CEDAR FALLS, Iowa -- A new program in recognition of the growing need for properly trained youth soccer coaches, appropriate training programs, and higher level competition and training for more advanced players, is being launched this spring by the Leisure, Youth and Human Services (LYHS) Division at the University of Northern Iowa.
Samuel Lankford, UNI professor of LYHS in the School of Health, Physical Education & Leisure Services, said "Just for Kicks" (JfK) will provide a venue for UNI faculty and graduate students to conduct research, while serving as a soccer resource/information source for northeast Iowa.
"High school teams and competitive soccer teams can benefit from this program that is housed within the Recreation Research & Service Program in LYHS," said Lankford, adding that the program will hold a 7v7 soccer tournament in the UNI-Dome Saturday, April 19.
Age brackets will be U14 (under 14) and adult. Games will run 45 minutes with indoor goals and certified referees. Lankford said the JfK program has six objectives: to conduct research on the more advanced youth players, including motivation and physiological and injury care and prevention; provide and coordinate coaching education programs for northeast Iowa for high school and competitive coaches; offer strength and conditioning programs for the more advanced soccer player; Also, hold an annual conference at UNI on high school and competitive soccer to provide updated information on best practices in coaching and research on the sport/player; provide leadership development for the player through group dynamics, using outdoor leadership skills; and develop and maintain a Web site as a clearinghouse for information on soccer training, games and officiating to help soccer clubs identify opportunities and coordinate events.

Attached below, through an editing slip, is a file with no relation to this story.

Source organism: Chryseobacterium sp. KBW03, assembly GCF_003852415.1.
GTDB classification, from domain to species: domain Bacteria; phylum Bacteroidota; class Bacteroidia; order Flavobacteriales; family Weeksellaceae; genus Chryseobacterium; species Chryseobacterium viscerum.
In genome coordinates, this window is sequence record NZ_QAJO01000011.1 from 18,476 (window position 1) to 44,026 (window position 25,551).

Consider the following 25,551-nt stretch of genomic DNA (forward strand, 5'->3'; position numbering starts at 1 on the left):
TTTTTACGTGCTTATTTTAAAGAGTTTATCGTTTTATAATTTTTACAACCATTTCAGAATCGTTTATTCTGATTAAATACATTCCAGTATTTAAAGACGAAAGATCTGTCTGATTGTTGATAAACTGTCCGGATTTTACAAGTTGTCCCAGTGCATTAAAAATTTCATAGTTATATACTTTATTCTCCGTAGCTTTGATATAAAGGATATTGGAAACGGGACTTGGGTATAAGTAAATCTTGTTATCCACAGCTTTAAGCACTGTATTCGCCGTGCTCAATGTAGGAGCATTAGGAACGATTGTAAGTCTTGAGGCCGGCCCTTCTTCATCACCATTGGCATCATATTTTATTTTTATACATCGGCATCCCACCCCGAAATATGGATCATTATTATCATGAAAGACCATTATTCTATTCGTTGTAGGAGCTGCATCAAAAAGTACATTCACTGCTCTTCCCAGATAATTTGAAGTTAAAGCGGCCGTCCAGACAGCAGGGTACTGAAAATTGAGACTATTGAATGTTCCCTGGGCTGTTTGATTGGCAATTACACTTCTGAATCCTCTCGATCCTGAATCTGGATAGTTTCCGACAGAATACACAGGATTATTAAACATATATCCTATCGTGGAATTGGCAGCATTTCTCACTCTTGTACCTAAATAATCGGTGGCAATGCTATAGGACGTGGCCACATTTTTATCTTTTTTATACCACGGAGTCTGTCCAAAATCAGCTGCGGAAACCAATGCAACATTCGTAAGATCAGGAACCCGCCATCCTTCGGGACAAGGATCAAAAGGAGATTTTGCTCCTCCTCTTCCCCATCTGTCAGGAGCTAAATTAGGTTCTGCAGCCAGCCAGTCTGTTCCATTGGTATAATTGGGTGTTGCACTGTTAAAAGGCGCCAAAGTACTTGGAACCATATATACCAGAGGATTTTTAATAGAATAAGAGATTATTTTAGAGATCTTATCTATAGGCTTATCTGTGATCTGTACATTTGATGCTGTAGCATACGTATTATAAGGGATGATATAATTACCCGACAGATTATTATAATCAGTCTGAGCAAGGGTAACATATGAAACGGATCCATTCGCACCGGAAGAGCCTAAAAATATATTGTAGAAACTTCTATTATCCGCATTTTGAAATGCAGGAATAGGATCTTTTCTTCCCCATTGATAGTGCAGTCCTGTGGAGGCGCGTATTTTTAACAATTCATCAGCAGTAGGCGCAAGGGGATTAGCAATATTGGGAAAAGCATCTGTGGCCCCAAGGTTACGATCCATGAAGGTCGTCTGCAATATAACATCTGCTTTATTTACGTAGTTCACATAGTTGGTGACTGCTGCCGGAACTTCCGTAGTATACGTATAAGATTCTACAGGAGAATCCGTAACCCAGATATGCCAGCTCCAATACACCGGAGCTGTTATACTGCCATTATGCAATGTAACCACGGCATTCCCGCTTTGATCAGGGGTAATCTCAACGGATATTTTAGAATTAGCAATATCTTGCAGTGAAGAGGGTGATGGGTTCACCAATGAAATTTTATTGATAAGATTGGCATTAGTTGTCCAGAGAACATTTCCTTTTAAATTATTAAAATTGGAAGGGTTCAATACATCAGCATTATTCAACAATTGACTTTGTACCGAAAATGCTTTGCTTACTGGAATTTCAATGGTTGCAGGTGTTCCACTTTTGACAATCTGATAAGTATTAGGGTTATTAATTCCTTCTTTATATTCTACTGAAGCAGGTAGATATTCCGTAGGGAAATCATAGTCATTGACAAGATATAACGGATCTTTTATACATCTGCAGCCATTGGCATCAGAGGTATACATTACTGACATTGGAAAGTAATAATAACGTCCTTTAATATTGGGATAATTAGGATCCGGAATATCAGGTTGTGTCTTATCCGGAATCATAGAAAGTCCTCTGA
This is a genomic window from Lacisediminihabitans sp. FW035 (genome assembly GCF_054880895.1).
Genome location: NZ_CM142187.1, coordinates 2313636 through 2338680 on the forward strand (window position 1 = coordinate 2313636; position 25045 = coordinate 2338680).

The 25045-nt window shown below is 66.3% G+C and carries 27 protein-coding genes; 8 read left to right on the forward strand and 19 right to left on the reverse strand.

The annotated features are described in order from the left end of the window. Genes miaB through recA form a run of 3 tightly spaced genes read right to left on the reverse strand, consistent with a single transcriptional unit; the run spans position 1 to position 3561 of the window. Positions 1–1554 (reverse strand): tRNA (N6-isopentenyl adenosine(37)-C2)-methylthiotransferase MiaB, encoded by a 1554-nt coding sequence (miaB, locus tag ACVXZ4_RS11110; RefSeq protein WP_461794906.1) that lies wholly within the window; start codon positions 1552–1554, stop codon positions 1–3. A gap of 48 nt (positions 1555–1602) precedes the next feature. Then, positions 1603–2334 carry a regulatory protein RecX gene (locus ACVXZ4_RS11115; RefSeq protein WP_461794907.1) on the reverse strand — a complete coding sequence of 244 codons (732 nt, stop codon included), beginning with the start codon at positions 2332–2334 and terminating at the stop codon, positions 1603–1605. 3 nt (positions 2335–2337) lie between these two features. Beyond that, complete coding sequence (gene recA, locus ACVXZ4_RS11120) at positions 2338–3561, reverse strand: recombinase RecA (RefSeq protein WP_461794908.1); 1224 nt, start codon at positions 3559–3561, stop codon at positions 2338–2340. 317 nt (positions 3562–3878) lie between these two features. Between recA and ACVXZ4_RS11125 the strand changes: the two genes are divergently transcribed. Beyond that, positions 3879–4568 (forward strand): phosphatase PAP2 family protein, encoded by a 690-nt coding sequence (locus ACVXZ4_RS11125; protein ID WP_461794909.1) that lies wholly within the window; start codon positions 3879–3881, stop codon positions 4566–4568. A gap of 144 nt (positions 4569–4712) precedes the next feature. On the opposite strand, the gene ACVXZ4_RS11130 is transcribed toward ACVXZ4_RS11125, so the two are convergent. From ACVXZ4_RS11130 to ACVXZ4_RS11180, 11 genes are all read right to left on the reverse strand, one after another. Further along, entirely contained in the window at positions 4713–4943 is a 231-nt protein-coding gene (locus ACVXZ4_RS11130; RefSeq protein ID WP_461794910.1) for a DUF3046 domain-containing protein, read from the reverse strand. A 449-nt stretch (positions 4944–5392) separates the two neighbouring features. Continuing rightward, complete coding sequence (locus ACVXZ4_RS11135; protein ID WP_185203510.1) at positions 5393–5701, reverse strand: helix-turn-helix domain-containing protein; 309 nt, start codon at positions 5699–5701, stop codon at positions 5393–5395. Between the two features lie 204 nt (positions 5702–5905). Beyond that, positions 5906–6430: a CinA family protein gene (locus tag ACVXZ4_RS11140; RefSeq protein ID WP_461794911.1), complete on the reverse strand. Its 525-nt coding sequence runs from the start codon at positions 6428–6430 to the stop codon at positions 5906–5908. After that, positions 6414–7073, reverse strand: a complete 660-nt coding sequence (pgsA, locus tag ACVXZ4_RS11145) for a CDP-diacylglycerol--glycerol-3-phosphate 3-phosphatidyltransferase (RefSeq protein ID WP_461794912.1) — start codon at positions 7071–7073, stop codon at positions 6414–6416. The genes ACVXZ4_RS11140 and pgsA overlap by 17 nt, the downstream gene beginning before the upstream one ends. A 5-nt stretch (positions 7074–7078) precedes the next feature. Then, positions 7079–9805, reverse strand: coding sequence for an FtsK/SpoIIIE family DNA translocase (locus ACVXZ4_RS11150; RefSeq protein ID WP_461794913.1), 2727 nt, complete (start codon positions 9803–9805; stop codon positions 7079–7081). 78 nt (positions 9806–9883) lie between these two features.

To meet these objectives, Lankford and Christopher Kowalski, UNI assistant professor of LYHS, have formed some unique partnerships for JfK's program. JfK has partnered with the F.C. Midwest Soccer Academy , located in Cedar Falls ; the National Soccer Coaches Association of America (NSCAA); UNI Price Laboratory School 's Northern University High School ; and, the UNI Outdoor Adventure Program. The Academy trains and coaches youth who are more advanced than the recreational soccer player. Its coaches have the requisite licensing and training for these athletes.
"This academy provides access to athletes that gives our students an excellent opportunity for research and service," said Lankford. "Since the youth players are training and playing year round, it also provides better access for research."
NSCAA trains coaches and provides a venue to share research results from the studies. Its coaching education program results in diplomas for high school, recreational and competitive club coaches. NUHS recently offered two of these diploma courses with the help of the partnership. The UNI Outdoor Adventure program provides experiential leadership development opportunities for the athlete.
Lankford said the organization is also working to establish "community liaisons" to help make contact in neighboring communities and with the Bosnian and Hispanic soccer clubs within the area. Lankford says the JfK program is a good fit for UNI. "We have completed one dissertation on soccer coaching, one thesis is nearly complete on parents and competitiveness in youth soccer and one study and journal article have been developed on the economics of soccer tournaments."
He said other planned studies include: motivation in youth soccer; research on why youth players stop participating in organized soccer; coaching strategies for the advanced athlete; and cultural importance of soccer among ethnic groups within the Cedar Valley .
Lankford said there are some 4,000 to 6,000 youth soccer players within a 70-mile radius of the area and there are a number of volunteer coaches who need training.
For more information, contact Lankford at (319) 273-6840.